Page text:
Differentiability and its relation with continuity


The derivative does not always exists, since it can be the case that at a given point the limit fails to exist.

Nevertheless, there exist certain conditions that allow us to assure the existence of the derivative function.

When these conditions are met we say that the function $$f (x)$$ is differentiable.

Consider the function defined by: $$$\displaystyle f(x)=\left\{ \begin{array}{rcl} x &\mbox{ if } & x<0 \\ x^2& \mbox{ if }& x \geq 0 \end{array} \right.$$$ Clearly, the point $$x=0$$ is special. Does the derivative exist in this point?

To see that the derivative fails to exist at $$x=0$$ try do the following: try to find the value of the derivative approaching to point $$x=0$$ from the left and then from the right.

If two values exist and coincide we will say that the function is differentiable at $$x=0$$.

Let's see an example:

First we compute the derivatives from each side:

When we approach $$x=0$$ from the left we have: $$$\displaystyle f'(0^-)= \lim_{\Delta x \ to 0^-}\frac{f(0+\Delta x)-f(0)}{\Delta x}$$$

(We do not consider the case where $$\Delta x$$ tends towards zero from any direction, but rather we must bear in mind that $$\Delta x$$ is always negative).

When approaching from the left, we are in the case $$f (x) =x$$, therefore the computation is as follows: $$$\displaystyle f'(0^-)=\lim_{\Delta x \to 0^-} \frac{f(0+\Delta x)-f(0)}{\Delta x}=\lim_{\Delta x \to 0^-} \frac{(0+\Delta x)+0}{\Delta x}=1$$$ When the function approaches $$0$$ from the right we have $$f(x)=X^2$$ the computation is then: $$$\displaystyle f'(0^+)=\lim_{\Delta x \to 0^+}\frac{f(0+\Delta x)-f(0)}{\Delta x}=\lim_{\Delta x \to 0^+}\frac{(0+\Delta x)^2+0}{\Delta x}=\lim_{\Delta x \to 0^+}\Delta x=0$$$ (Now $$\Delta x$$ has to be a positive)

In this case, then, the two side derivatives (from the left and from the right) exist but its value does not coincide. Therefore the function $$f (x)$$ is not differentiable at the point $$x=0$$.

Summing up, we have obtained a differentiability condition:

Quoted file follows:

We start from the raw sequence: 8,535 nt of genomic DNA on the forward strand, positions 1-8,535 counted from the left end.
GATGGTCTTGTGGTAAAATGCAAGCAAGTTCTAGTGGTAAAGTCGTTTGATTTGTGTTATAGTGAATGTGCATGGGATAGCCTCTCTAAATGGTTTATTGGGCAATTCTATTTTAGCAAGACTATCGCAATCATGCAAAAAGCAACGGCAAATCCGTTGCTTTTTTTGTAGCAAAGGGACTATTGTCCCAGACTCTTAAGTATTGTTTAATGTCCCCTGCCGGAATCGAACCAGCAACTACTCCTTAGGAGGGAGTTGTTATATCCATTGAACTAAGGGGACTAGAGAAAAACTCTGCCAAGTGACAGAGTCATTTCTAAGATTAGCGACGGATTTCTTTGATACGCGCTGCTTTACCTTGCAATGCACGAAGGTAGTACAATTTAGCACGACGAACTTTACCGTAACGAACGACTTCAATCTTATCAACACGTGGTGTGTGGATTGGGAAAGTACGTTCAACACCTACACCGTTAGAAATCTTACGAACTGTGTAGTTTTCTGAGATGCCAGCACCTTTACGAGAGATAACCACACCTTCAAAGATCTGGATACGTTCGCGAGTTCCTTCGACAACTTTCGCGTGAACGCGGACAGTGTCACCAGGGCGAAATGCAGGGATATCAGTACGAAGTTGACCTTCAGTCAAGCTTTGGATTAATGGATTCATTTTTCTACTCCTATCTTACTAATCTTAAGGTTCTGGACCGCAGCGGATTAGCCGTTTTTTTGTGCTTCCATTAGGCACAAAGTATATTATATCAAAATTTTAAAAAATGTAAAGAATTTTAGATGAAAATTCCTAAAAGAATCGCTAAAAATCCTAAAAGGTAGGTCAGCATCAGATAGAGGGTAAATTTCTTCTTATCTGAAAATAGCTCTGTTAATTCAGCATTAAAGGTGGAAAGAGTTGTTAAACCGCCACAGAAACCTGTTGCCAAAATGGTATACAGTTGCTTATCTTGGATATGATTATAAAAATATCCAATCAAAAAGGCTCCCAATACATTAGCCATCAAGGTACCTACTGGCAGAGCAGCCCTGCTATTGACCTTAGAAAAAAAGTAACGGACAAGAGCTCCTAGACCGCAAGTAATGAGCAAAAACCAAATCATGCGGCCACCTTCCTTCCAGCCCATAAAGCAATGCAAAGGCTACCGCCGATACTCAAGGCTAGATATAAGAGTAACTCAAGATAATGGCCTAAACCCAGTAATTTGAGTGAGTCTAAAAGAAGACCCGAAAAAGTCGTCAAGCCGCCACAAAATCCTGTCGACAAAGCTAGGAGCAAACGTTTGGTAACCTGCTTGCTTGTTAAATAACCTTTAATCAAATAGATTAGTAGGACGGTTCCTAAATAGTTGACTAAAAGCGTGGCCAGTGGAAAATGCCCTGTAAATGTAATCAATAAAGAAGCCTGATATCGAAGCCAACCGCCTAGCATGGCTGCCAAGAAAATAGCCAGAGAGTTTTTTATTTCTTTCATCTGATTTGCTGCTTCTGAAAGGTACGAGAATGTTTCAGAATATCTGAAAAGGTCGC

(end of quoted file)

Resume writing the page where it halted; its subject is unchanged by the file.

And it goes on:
'A function is differentiable at a given point if, and only if, the side derivatives exist and they coincide'.

Also, in a more general way, one can imagine that in the peaks or angular points of the functions, the functions are not differentiable.

In other words, a function is differentiable at a given point if it goes smoothly over this point.

Differentiability and continuity

A differentiable function at a point $$a$$ is also continued at this point $$a$$.

(The reciprocal need not to be true, that is, a continuous function at a point $$a$$ needs not to be differentiable at this point)

We are going to study the continuity and differentiability of the following functions.

$$$f(x)=\left\{\begin{array} {rcl} 3 & \mbox{ if } & x < 0 \\ x & \mbox{ if } & x\geq 0\end{array} \right.$$$

To study the continuity (3 steps: value at the point, limit from the left, and limit from the right): $$$\begin{array}{l} f(0)=0 \\ \lim_{x \to 0^-}f(x)=3 \\ \lim_{x \to 0⁺}f(x)=0 \end{array}$$$ The value of the function at $$x=0$$ is zero, by definition.

Nevertheless, the limits from the right and from the left do not coincide at this point. We say, then, that this function is not continuous in $$x=0$$.

Since the function is not continuous it cannot be differentiable.

$$$f(x)=\left\{ \begin{array} {rcl} 0 & \mbox{ if } & x < 0 \\x & \mbox{ if } & x \geq 0 \end{array} \right.$$$ The function is similar to the previous one, although now when we compute the limit from the left the result is also zero.

Therefore the function is continuous at $$x=0$$.

This does not mean that it is also differentiable at $$x=0$$. To see whether it is differentiable or not we need to do further computations.

To study the differentiabiltiy (2 steps: value of the derivative approaching from the left and from the right)

$$$\displaystyle \begin{array}{l} f'(0^-)=\lim_{\Delta x \to 0^-}\frac{f(0)-f(0)}{\Delta x}= \lim_{\Delta x \to 0^-}\frac{0+0}{\Delta x}=0 \\ f'(0^+)=\lim_{\Delta x \to 0^+}\frac{f(0+\Delta x)-f(0)}{\Delta x}=\lim_{\Delta x \to 0^-}\frac{(0+\Delta x)+0}{\Delta x}=1\end{array}$$$

The values do not coincide and that's why it is said that the function $$f (x)$$ is not differentiable at the point $$x=0$$, although, as has been seen, it is continuous at this point.